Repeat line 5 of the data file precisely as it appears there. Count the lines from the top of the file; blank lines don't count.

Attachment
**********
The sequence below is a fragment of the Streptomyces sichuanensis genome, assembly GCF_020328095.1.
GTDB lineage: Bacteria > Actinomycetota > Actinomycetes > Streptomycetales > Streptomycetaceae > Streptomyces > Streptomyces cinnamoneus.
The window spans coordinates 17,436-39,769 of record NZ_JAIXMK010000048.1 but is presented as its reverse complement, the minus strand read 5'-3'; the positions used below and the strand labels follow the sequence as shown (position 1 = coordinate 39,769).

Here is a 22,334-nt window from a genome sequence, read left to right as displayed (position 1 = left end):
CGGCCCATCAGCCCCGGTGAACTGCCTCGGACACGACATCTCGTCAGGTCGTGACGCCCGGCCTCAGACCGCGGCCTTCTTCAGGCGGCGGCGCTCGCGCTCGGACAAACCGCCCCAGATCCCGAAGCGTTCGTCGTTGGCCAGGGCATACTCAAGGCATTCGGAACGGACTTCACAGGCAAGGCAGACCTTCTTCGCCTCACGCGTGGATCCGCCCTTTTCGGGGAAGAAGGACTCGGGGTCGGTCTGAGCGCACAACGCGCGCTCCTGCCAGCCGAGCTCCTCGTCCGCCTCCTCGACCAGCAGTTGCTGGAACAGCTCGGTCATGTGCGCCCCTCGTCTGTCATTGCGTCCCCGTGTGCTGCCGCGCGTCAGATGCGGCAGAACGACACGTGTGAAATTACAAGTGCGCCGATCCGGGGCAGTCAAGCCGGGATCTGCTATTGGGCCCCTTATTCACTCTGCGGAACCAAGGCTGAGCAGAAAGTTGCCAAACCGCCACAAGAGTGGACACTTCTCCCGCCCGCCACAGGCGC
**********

CGGCCCATCAGCCCCGGTGAACTGCCTCGGACACGACATCTCGTCAGGTCGTGACGCCCGGCCTCAGACCGCGGCCTTCTTCAGGCGGCGGCGCTCGCGCTCGGACAAACCGCCCCAGATCCCGAAGCGTTCGTCGTTGGCCAGGGCATACTCAAGGCATTCGGAACGGACTTCACAGGCAAGGCAGACCTTCTTCGCCTCACGCGTGGATCCGCCCTTTTCGGGGAAGAAGGACTCGGGGTCGGTCTGAGCGCACAACGCGCGCTCCTGCCAGCCGAGCTCCTCGTCCGCCTCCTCGACCAGCAGTTGCTGGAACAGCTCGGTCATGTGCGCCCCTCGTCTGTCATTGCGTCCCCGTGTGCTGCCGCGCGTCAGATGCGGCAGAACGACACGTGTGAAATTACAAGTGCGCCGATCCGGGGCAGTCAAGCCGGGATCTGCTATTGGGCCCCTTATTCACTCTGCGGAACCAAGGCTGAGCAGAAAGTTGCCAAACCGCCACAAGAGTGGACACTTCTCCCGCCCGCCACAGGCGC